Thursday, March 31, 2016

Into The Meat Grinder

A portion of TLG's plot description decided to mangle between Smashwords and distributing to the likes of Apple and B & N. 

It looks like this:

Sipe’s reality: betrayed, wounded, looking down the barrel of a little blackmail courtesy of the teenager that just discovered him unconscious in the tiniest of tiny Oregon towns.
Tiffany’s deal: Sipe helps her locate a missing friend or the faked boob-grab pics make the rounds. The local less than honorable law enforcement...her slightly crazy uncle...

instead of having a SPACE or GAP between sentences.

Most of the 7 billions residents of planet earth seem unperturbed, still, I sent a heartfelt message to the Smashwords problem solvers since my feeble workarounds haven't done a lick. 


Lucid is formatted.  Ready to go into the waiting teeth of the Smashwords meat grinder. 

They say contests are a method to whip potential book readers into a frenzy.  So this is a contest (also, it's like calling out into a dark room, or, wondering at any other presence in the chill, wind-whipped abyss...).
The photo below is of a famous NYT bestselling author.  If you can name the author, comment below or email (email link existing in the profile link on your right (assuming your phone/pad/what-have-you displays that column)), and we can discuss terms.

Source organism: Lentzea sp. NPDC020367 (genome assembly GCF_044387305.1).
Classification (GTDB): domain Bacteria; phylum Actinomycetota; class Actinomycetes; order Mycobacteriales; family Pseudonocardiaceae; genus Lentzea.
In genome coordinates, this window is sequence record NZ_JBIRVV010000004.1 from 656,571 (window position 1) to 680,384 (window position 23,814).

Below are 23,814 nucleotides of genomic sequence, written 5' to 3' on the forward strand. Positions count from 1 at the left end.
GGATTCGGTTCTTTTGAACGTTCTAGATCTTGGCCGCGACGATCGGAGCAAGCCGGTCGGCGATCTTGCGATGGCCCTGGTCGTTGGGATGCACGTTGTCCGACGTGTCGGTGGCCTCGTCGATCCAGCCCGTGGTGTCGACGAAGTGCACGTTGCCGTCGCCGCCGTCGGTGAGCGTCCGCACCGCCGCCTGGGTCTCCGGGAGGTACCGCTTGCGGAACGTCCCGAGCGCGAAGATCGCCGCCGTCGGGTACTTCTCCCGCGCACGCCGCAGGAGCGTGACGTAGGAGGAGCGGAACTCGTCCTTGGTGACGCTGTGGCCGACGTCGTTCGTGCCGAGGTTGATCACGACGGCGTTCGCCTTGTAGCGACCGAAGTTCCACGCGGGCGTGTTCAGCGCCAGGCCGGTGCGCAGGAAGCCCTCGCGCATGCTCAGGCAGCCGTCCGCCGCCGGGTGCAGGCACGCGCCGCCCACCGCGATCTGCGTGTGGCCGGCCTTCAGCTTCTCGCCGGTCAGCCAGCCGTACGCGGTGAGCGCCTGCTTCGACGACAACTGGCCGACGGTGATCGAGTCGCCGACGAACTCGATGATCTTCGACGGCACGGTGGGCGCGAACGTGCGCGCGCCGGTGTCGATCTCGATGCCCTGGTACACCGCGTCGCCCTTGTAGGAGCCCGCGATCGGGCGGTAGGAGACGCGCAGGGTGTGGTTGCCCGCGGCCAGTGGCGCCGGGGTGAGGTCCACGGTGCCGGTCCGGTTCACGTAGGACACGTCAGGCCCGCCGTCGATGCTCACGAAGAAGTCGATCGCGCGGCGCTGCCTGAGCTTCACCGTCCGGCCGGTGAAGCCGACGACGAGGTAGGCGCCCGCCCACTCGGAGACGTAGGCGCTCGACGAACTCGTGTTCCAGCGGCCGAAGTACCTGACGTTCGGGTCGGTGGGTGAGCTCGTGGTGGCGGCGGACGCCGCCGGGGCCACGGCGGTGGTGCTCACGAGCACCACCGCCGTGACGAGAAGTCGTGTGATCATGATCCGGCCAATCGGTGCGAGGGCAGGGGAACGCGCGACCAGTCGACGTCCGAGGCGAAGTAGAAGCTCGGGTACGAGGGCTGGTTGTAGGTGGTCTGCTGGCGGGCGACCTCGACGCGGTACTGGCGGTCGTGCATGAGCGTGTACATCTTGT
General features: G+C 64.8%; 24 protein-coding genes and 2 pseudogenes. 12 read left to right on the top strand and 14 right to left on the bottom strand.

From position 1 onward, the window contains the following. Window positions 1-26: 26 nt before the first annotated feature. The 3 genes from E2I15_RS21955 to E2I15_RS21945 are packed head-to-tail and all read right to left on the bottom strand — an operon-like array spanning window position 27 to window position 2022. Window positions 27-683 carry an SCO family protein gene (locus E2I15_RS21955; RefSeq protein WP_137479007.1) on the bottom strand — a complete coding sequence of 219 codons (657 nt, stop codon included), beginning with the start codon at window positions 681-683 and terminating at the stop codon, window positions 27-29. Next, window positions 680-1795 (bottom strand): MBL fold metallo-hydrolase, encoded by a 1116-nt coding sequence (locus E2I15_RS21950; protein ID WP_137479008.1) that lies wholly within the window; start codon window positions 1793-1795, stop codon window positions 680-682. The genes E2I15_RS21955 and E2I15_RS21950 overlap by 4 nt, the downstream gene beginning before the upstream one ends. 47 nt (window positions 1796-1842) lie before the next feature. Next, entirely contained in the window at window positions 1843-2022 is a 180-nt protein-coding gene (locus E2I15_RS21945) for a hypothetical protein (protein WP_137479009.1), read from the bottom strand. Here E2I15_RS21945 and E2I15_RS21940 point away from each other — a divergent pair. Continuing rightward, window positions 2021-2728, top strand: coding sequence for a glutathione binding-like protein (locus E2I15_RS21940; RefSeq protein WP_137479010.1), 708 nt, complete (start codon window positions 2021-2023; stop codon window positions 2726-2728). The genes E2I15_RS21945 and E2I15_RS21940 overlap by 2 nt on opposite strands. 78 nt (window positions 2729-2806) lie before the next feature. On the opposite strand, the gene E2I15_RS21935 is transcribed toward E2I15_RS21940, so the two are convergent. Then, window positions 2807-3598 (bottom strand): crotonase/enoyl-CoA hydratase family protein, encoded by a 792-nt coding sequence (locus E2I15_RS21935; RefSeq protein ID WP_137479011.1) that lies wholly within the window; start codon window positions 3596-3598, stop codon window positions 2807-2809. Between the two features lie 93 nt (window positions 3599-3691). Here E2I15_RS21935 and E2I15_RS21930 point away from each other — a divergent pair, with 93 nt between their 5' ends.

The Lipless Gods.  Free.

Tuesday, March 29, 2016


The most exhausting writing session is never writing, not even re-writing, but performing the grammar and punctuation and plot and dialogue check.
Resuscitating Lucid for the purposes of self-publishing presents the "opportunity" to go over that manuscript yet again.  It does bear fruit.  Not mammoth alterations, but little 'stop the reader in her tracks' things that made it passed spellcheck get nabbed and altered.  Catching that I referred to a character's need for 'mediation' when I meant 'meditation' only proves that the complete suck of a time-investment can pay off.
Lucid is really long.  It isn't, but it is.  After alternating between slogging and sprinting through some 50 chapters in a day and a half the PW reviewer's take (...this very long teen thriller...) seems dead accurate.
I'm also chagrinned because after ballyhooing the 102,000 word version, turns out the 94,000 word edit not only proves leaner and meaner, but better overall.
What also seems cool and weird at the same time is to have a pre-publication listing on an actual verifiable big-timey retailer website for a book.  
Neat (because it's my book).  Intimidating (because I have a (self-imposed) deadline).  Depressing (because I am bacterium in an ocean choking on same as well as hosting all that actual majestic and established ocean life).

Lucid at Barnes & Noble.   


Monday, March 28, 2016

Lucid 2016

I've finished 4 novels - if you count Lucid twice. 
The first time I finished it, the YA thriller starred a teen male protagonist. 
Three years later, I rebooted it, kept most the beast nose to tail while still rewriting roughly 98%, but with a much smarter and more intrepid female teen protagonist. 
When submitted to the then-in-existence Amazon Breakthrough Novel Award, the book scurried forth so far in the process as to receive an actual read by an actual Publishers Weekly reviewer.